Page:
COVID-19 Omicron variant illustrates importance of getting vaccinated, including booster doses, wearing masks, other mitigation strategies; MDHHS is monitoring to identify any presence in Michigan, but has not yet detected new variant

FOR IMMEDIATE RELEASE: Nov. 29, 2021

CONTACT: Bob Wheaton, 517-241-2112

LANSING, Mich. - While the COVID-19 Omicron variant has not been detected in the state, the Michigan Department of Health and Human Services is monitoring for it and advising residents that the presence of variants makes it even more important to get vaccinated, including the booster does to increase protection, wear masks and take other precautions.

"Ensuring that as many Michiganders as possible are vaccinated remains the best protection we have against COVID-19 - including variants of concern." said Dr. Natasha Bagdasarian, Michigan's chief medical executive. "We are asking Michiganders to continue to use critical mitigation measures, such as getting vaccinated and getting boosters when eligible, wearing a mask, and getting tested regularly. Increased transmission fuels the development of more variants of concern."

The World Health Organization has declared Omicron - which emerged in South Africa - to be a variant of concern. There appears to be evidence that it is more transmissible, based on preliminary information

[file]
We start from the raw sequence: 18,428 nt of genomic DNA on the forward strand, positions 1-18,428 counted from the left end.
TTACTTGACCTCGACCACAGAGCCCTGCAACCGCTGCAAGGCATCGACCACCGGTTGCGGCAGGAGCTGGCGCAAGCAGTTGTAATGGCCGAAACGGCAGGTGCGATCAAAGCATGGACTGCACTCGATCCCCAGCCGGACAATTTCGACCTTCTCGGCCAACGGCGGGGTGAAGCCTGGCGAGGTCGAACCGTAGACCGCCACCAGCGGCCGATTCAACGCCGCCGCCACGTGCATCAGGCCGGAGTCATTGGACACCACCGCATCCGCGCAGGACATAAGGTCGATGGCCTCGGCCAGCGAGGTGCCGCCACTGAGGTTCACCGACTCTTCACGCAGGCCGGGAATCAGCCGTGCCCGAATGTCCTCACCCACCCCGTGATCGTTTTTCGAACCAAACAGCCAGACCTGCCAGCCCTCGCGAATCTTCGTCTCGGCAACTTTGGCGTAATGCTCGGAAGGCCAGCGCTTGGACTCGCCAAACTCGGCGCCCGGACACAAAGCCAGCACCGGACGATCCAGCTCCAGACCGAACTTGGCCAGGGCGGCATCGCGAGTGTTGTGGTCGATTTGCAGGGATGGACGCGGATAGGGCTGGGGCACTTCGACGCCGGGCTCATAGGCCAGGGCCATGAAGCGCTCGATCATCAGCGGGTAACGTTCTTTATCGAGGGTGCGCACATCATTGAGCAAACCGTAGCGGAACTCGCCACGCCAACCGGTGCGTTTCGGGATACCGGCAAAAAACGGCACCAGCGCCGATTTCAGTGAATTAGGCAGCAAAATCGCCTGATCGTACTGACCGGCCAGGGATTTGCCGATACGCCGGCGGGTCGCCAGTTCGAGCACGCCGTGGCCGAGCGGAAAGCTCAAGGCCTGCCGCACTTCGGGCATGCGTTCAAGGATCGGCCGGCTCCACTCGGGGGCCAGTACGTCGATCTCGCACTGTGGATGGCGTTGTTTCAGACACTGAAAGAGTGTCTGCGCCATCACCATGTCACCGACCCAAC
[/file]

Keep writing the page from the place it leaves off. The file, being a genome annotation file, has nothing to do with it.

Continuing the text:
The MDHHS Bureau of Laboratories has re-analzyed the genetic sequencing data from 31,000 positive COVID-19 samples sequenced in its lab and has identified no cases of the new variant

"It's still early, and there is much that we need to learn about the Omicron variant," said Dr. Alexis Travis, senior deputy director of MDHHS's Public Health Administration. "We know what protection measures are needed to reduce the spread of COVID and prevent additional mutations of the virus. We need Michiganders to continue to do their part to keep themselves and their loved ones safe."

In addition to getting vaccinated and wearing masks - particularly indoors and in crowded areas - other things people can do to protect themselves and their loved ones include:

  • Getting tested for COVID-19, especially before gatherings.
  • Physically distancing from others and avoiding crowds
  • Washing hands frequently with soap and water and cleaning hands with alcohol-based hand rub.
  • Covering your mouth and nose with a bent elbow or tissue when you cough or sneeze
  • Self-isolating until you recover if you develop symptoms or test positive for COVID-19. 

MDHHS has issued a public health advisory that all Michiganders, regardless of vaccination status, should wear a mask in indoor public settings and those who are not fully vaccinated or who are immunocompromised should avoid large crowds or gatherings.

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